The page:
Minimum Internet MTU
cbrenton at chrisbrenton.org
Mon Dec 22 14:13:20 UTC 2003
On Mon, 2003-12-22 at 08:27, bill wrote:
> > Is is safe to assume
> > that 99.9% of the Internet is running on 1500 MTU or higher these days?
> define safe.
I agree, this is a bit of a loaded question. I guess by safe I mean "Is
anyone aware of a specific link or set of conditions that could cause
_legitimate_ non-last fragmented packets on the wire that have a size of
less than 1200 bytes". I agree there are bound to be inexperienced users
who have shot themselves in the foot and tweaked their personal system
lower than this threshold, thus my 99.9% requirement.
I had a couple of people e-mail me about Cisco's Pre-fragmentation
feature for IPSec. If I understand it correctly (someone please correct
me if I'm wrong), its the original datagrams that get fragmented. Thus
its the encapsulated payload that will have MF set, not the actual IPSec
packet seen on the wire. With this in mind, the exposed IP header would
just show it to be a small packet, not a small fragment. Am I off here?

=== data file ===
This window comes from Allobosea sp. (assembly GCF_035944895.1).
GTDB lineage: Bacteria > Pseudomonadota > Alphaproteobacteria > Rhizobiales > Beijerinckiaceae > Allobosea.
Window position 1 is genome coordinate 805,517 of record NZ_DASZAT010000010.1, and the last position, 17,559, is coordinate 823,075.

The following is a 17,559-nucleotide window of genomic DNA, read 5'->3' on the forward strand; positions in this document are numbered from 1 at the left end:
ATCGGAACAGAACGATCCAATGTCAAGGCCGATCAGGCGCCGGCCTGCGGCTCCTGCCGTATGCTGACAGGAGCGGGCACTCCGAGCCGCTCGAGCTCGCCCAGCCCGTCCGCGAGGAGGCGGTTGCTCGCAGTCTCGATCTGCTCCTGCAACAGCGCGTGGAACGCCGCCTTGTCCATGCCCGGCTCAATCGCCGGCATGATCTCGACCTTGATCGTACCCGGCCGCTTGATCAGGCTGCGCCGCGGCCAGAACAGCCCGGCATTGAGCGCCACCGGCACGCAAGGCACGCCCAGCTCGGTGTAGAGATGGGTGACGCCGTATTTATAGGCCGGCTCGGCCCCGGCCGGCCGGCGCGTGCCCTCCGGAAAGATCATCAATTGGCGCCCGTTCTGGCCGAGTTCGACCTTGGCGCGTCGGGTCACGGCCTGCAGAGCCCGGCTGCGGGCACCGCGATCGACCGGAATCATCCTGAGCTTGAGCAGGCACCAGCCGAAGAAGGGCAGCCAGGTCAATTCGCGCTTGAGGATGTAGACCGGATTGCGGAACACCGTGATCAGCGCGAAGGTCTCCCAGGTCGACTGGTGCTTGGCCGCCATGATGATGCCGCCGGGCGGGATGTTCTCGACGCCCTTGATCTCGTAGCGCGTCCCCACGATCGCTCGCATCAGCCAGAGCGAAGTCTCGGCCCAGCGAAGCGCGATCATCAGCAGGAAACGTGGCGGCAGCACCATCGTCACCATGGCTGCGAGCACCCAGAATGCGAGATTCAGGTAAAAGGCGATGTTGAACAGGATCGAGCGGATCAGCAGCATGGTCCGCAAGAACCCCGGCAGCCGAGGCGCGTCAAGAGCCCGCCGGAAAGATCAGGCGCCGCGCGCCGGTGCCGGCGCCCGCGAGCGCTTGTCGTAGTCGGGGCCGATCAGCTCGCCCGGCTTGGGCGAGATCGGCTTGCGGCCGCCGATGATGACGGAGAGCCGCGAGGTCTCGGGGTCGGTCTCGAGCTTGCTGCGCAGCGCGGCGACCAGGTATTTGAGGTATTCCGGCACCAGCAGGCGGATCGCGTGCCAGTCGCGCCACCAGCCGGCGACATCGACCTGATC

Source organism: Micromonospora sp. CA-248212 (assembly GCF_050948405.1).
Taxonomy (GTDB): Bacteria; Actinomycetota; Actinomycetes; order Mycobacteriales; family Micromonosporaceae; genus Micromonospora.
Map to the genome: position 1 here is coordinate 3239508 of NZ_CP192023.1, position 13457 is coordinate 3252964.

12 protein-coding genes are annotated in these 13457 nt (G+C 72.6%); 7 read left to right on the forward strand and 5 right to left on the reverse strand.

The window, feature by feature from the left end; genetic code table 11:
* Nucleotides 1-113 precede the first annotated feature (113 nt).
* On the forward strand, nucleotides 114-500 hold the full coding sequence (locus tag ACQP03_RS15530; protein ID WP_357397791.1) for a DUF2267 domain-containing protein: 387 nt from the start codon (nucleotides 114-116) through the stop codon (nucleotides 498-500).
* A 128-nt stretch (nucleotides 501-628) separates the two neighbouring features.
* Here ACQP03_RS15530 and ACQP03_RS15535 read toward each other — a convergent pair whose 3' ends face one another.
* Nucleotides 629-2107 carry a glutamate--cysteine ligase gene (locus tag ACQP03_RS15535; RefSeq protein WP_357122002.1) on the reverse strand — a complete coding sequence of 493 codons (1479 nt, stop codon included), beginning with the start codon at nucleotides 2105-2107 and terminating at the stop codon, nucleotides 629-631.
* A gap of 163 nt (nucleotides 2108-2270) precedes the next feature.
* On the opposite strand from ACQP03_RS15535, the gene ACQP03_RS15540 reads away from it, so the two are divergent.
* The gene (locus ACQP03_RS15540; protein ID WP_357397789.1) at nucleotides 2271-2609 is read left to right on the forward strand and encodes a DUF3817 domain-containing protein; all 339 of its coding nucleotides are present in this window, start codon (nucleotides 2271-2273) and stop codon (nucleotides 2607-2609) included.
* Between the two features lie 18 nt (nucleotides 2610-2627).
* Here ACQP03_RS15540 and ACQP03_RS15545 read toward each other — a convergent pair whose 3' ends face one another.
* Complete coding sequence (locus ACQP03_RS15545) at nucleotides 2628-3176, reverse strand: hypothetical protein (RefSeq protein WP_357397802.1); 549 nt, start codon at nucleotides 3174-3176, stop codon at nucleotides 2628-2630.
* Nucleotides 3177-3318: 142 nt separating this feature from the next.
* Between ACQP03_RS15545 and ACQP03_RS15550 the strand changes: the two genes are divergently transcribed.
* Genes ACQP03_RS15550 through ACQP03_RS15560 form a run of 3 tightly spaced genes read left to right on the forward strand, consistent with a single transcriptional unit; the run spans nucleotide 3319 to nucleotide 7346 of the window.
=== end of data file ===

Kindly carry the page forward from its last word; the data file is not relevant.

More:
> now that you mention it... :)
> btw, what will your IDS/firewall do when presented w/ a 9k mtu?
Depends on the setup. I've actually been running this as a set of IDS
rules for a few years and have detected a few 0-day events this way. I
have not hit any false positives that I'm aware of, but then again we're
only talking my small view of the Internet. Thus my question to the
group. If anyone is going to know the answer its this crew. :)
I'm looking to move the rules into the firewall/IPS realm, but want to
be sure before I do as now we are talking blocking the traffic rather
than just recording it. First implementation would be a set of iptables
rules, with pf shortly after. I have not seen any commercial firewalls
with this type of capability, but I have not had a chance to focus on
this aspect too deeply as of yet. Checkpoint has possibilities, but
implementation would probably be beyond the typical point and click
Thanks for all the great feedback!
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